F-1 Visa Application Process

Immigration Status

The difference between U.S. immigration status and a visa stamp is an important and sometimes confusing concept. F-1 status can be extended, shortened or even changed to a different immigration status (such as the H-1B) while you are inside the U.S., yet your F-1 visa stamp does not have to match your immigration status while you are inside the United States.

The visa stamp is only necessary for travel purposes. Initial entry and subsequent re-entry into the U.S. from abroad requires a valid visa corresponding to your particular immigration status at all times. However, you do not need to depart the U.S. if your visa stamp expires as long as your F-1 (or other) immigration status is still valid.

The U.S. Department of State has more information about the visa application process, visa fee payments, and reasons for possible delays in the issuing of U.S. visas.

Canadian citizens are not required to obtain a visa stamp from a U.S. consulate. Canadians are inspected at the U.S. border and admitted there in F-1 status

Visa Appointment

Do not schedule a visa appointment until you have received your Form I-20 from Dartmouth. Apply for the visa at the nearest U.S. consulate or embassy in your country with jurisdiction over your residence abroad. Appointment procedures and times vary from consulate to consulate, so check for details at the U.S. consulate where you will apply.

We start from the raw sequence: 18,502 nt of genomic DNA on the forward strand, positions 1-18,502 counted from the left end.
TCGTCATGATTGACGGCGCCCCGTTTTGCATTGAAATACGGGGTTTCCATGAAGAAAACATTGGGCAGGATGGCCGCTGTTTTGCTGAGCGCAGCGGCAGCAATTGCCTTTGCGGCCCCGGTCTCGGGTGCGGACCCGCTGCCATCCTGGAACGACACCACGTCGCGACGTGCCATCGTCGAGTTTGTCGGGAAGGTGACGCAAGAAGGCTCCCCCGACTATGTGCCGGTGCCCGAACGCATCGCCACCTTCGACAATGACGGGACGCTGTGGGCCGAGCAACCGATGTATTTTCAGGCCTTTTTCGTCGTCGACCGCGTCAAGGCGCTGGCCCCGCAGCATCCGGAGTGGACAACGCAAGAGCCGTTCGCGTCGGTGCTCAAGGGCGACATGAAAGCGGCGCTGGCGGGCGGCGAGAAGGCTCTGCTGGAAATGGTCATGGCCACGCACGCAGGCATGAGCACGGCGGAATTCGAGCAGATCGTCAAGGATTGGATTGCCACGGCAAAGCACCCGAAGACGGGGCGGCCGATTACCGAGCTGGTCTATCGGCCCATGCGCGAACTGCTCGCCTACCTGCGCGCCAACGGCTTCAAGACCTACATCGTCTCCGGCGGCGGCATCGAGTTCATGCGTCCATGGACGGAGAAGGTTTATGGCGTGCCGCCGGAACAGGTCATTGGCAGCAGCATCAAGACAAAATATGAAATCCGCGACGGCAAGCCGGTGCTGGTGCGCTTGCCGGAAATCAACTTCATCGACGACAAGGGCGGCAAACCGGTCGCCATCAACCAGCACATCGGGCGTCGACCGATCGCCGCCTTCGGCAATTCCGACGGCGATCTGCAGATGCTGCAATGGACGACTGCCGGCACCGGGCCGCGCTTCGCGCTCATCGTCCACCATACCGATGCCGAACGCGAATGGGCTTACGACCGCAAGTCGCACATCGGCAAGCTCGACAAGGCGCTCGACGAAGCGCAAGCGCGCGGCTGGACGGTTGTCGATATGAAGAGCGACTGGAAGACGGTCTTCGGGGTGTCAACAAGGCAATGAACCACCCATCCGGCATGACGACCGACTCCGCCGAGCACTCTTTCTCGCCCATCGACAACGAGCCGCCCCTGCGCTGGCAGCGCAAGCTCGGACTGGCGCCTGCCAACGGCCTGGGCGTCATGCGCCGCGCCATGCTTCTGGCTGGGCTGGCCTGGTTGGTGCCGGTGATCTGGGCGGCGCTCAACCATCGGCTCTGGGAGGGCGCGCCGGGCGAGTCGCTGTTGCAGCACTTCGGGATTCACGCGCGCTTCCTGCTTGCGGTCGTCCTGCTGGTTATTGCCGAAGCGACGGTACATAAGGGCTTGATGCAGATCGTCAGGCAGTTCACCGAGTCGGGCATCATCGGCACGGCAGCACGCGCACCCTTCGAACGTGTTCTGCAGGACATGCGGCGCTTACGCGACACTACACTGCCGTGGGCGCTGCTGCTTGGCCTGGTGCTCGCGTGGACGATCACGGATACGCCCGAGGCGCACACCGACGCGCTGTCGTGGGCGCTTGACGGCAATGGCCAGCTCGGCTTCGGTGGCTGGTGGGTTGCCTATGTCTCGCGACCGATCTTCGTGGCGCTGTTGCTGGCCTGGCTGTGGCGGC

What to Bring to Your F-1 Visa Appointment

  • The completed Form DS-160 from the appropriate U.S. consulate
  • Form I-20, issued by Dartmouth College
  • Your passport (valid for at least six months into the future)
  • Proof (receipt) of the SEVIS fee payment
  • Documentary evidence of the funding listed on your Form I-20
  • Evidence of sufficient English language ability
  • Evidence that you have strong personal, financial, academic and/or professional ties to your home country, and that you plan to return there after your U.S. program of study (non-immigrant intent). This evidence may include:
    • A simple statement that you plan to leave the U.S. at the end of your program and return to your home country
    • Evidence of property, real estate or land ownership in your home country
    • Evidence of financial holdings in your home country
    • Ownership of a car or other liquid assets
    • Spouse, children or significant other family relatives in your home country
    • Permanent employment offer in the home country
    • Strong religious or civic ties to your local community
    • Proof of acceptance to your Dartmouth degree program


There are two application fees for F-1 visas. There is a one-time SEVIS fee of $200. A standard worldwide Machine Readable Visa (MRV) fee is $160.

Depending on your own country's policy on fees for U.S. citizens, you may also have to pay a reciprocity fee. Depending on how far away the nearest U.S. consulate is from your home, you may also need to allow for additional travel and accommodation costs to get to your nearest consulate city.

If Your Visa Expires

Your F-1 status is valid as long as you are maintaining full-time enrollment and satisfactory progress in your degree program, even if your F-1 visa expires. You would only need to obtain a new, extended visa if you have plans to depart the U.S. for a visit abroad and re-enter the United States.

You may legally remain in the U.S. if your F-1 visa has expired, without any negative consequences, as long as your F-1 status is still valid.